Where to Buy and Drink Natural Wine in NYC

Dry January, who?

Winona's, Photo by Shay Harrington
Winona's, Photo by Shay Harrington

Wild, funky, unfiltered, pure: Natural wines defy easy description. Unlike conventional wines, natural wines are generally untouched, sans chemicals and without hundreds of additives—minimalism at its winemaking best. But don’t presume organic is the same as biodynamic is the same as every natural wine produced (even experts get exasperated drawing distinctions). Though the modern definition of natural winemaking isn’t always clear (and that is changing), it has long been respected for its ancient viticultural roots and earth-conscious techniques.

“Natural winemakers are always innovating: They are the ones that really have a massive effect on the entire wine industry, natural or not. Natural wine is really normal wine... more than any other wine!” explains sommelier and natural wine expert Doreen Winkler, founder of Orange Glou, the first wine subscription service dedicated entirely to skin-contact wines.

And the wine-loving public is taking notice, with sales for natural wines soaring for the last several years. Lauren Werst, wine director of Café Kitsuné, points out, “Consumers will seek out organic produce but will go home and drink wine with not only additives but also bad farming practices. Natural wine has introduced a new transparency and mindfulness to what consumers are drinking and purchasing.”

Amy Racine, beverage director of JF Restaurants and head of The Loyal Wine Shop, agrees. “It’s wild all the areas people are just beginning to uncover and dive into. It’s really exciting, and I think something great is coming for natural wines.”

And ever-curious New Yorkers—fortunate beneficiaries of living in the nation’s top natural wine market—can take full advantage of their access to an exceptional variety of producers, varietals, and regions. Here, our selection of 19 spots to find and drink natural wine. Please consult each locale for specifics—with the indoor dining ban still in effect, many venues have pivoted to (heated) outdoor dining, pickup/delivery, and even virtual tastings. And as always, be sure to mask up and social distance responsibly.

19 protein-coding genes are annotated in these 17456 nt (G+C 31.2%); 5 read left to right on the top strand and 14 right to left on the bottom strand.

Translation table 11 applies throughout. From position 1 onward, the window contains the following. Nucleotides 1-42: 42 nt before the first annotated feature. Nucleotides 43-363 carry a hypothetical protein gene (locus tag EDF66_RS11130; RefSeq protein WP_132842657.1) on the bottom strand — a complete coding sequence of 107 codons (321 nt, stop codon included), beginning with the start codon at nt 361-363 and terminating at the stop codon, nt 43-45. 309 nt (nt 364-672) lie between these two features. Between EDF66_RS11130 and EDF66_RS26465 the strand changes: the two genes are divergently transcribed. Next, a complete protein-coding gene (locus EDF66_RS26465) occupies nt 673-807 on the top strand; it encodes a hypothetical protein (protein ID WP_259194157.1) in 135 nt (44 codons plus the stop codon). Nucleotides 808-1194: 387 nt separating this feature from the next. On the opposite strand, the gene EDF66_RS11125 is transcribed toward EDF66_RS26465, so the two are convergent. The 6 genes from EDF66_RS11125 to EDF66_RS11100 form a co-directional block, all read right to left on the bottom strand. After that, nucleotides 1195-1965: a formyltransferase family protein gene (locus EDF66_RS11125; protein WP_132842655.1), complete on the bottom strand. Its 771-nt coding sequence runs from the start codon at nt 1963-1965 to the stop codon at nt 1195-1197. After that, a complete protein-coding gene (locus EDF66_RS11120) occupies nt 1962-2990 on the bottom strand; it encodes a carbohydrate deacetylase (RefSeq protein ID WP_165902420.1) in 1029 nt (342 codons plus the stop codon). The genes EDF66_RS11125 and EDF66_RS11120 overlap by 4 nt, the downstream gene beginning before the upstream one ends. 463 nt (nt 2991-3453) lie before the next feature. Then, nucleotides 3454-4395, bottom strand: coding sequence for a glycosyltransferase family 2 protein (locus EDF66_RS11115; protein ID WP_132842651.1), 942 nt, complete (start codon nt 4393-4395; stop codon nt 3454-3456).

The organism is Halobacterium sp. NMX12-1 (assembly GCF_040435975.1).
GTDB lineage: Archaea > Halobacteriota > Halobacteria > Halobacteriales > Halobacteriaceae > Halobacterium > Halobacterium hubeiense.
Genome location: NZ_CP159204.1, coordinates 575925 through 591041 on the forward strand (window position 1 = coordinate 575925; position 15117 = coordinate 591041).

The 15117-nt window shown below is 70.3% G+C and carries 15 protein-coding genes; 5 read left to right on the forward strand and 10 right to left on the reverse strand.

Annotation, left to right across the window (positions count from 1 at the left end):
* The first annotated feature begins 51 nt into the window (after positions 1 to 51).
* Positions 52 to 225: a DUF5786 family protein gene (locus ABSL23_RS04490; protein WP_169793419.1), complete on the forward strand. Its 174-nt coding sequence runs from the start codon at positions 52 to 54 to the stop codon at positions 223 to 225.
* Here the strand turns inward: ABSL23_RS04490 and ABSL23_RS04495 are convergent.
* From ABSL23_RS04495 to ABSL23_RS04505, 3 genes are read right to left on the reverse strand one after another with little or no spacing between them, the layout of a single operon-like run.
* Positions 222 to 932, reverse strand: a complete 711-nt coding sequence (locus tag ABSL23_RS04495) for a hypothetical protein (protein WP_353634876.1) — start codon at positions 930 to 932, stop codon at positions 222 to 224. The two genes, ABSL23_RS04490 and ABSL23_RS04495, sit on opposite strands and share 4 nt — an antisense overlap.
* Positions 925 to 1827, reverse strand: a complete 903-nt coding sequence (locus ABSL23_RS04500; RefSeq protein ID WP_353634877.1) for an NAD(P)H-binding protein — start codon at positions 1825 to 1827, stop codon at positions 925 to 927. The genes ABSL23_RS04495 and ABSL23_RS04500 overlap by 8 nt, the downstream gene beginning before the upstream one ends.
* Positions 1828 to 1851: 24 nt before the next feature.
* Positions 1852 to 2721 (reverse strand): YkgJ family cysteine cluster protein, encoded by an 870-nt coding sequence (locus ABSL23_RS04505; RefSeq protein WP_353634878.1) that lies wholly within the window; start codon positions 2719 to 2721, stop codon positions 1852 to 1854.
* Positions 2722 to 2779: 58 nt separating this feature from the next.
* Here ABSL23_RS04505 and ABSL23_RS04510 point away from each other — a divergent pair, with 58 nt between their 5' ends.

Photo by Shay Harrington



Open barely two months, Winona’s—a modern European café and natural wine store—is led by executive chef Cressida Greening (formerly of The Breslin; she’s also a sommelier with The Court of Master Sommeliers). The wine list focuses on low-intervention, biodynamic, and natural wines, spotlighting small producers like Austrian couple Anita and Hans Nittnaus, who make terroir-driven biodynamic wines; and Pheasant’s Tears in Georgia, started by an American painter and an eighth-generation family winemaker. All can be paired with chef Greening’s menu, which includes anchovy toast with pepitas and parsley; tortilla española with piquillo pepper aioli; and lamb belly fritters with mint yogurt and Aleppo dust. An outdoor structure is slated to open mid-January where dinner on select nights and weekend brunch will be served; they also offer customers complimentary wine consultations via text to their wine hotline.
How to order: Reservations available via Resy. Pickup available via website and delivery via Seamless and Doordash. For complimentary consultation, text Winona’s wine hotline at 718-200-1261.


East Village

Rosella’s focus on sustainability extends not only to its sushi menu (for which ingredients are sourced exclusively within the U.S.) but also to its natural wine list. Uchiko veterans Jeff Miller and Yoni Lang created the restaurant’s menu utilizing locally sourced, sustainable fish and seasonal ingredients, while beverage director and co-owner TJ Provenzano built a wine list that represents lesser-known stateside regions (from Maryland to New Mexico), while accentuating small producers—such as Vermont’s La Garagista, a woman-owned natural winery that employs a permaculture philosophy (to work with, rather than against, nature); or Ambyth Estate Winery, Paso Robles’s sole biodynamic vineyard which ages their orange wines in amphora (ancient Greek vessels). Beginning January 16, Rosella will be open for lunch on the weekends.
How to order: Reservations available via Tock. Pickup available by calling 646-422-7729. Delivery via Grubhub, UberEats, and Caviar.



At Atla, beverage director Yana Volfson spotlights natural wines from a country many wine drinkers may not realize produces them—Mexico. (She also heads temporarily-closed sister restaurant Cosme’s beverage program, where she has worked with organic winemaker Vena Cava to create the restaurant’s house red since it opened). Though winemaking has existed in Mexico for centuries, it is only more recently that natural Mexican wines have gained recognition. Volfson’s wine list includes bottles from Bichi, created by brothers Noel Téllez and chef Jair Téllez who produce biodynamic wines in Valle de Guadalupe (which is considered Mexico’s premier wine region, producing the vast majority of the country’s wine); and La Casa Vieja, where fermentation of the 120-year old dry-farmed vineyard is done using only native, wild yeasts.